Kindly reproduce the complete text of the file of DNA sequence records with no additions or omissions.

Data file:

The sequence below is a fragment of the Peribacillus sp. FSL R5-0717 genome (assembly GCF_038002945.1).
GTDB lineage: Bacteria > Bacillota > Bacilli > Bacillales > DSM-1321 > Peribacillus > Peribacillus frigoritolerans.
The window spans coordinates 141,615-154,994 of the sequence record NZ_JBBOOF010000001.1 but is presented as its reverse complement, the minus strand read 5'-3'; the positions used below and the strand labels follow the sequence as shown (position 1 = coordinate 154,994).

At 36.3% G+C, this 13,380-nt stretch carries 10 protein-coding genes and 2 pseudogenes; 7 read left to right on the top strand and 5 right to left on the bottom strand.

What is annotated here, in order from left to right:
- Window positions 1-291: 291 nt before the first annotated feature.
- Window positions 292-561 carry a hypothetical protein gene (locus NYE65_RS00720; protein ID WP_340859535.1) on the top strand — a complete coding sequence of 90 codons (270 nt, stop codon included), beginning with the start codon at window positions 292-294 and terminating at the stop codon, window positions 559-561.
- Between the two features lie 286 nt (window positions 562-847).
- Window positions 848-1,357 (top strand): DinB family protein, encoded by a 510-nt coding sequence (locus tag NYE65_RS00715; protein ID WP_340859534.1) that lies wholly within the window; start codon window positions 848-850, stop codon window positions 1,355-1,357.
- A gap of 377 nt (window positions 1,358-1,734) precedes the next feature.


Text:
The sequence below is a fragment of the Peribacillus sp. FSL R5-0717 genome (assembly GCF_038002945.1).
GTDB lineage: Bacteria > Bacillota > Bacilli > Bacillales > DSM-1321 > Peribacillus > Peribacillus frigoritolerans.
The window spans coordinates 141,615-154,994 of the sequence record NZ_JBBOOF010000001.1 but is presented as its reverse complement, the minus strand read 5'-3'; the positions used below and the strand labels follow the sequence as shown (position 1 = coordinate 154,994).

At 36.3% G+C, this 13,380-nt stretch carries 10 protein-coding genes and 2 pseudogenes; 7 read left to right on the top strand and 5 right to left on the bottom strand.

What is annotated here, in order from left to right:
- Window positions 1-291: 291 nt before the first annotated feature.
- Window positions 292-561 carry a hypothetical protein gene (locus NYE65_RS00720; protein ID WP_340859535.1) on the top strand — a complete coding sequence of 90 codons (270 nt, stop codon included), beginning with the start codon at window positions 292-294 and terminating at the stop codon, window positions 559-561.
- Between the two features lie 286 nt (window positions 562-847).
- Window positions 848-1,357 (top strand): DinB family protein, encoded by a 510-nt coding sequence (locus tag NYE65_RS00715; protein ID WP_340859534.1) that lies wholly within the window; start codon window positions 848-850, stop codon window positions 1,355-1,357.
- A gap of 377 nt (window positions 1,358-1,734) precedes the next feature.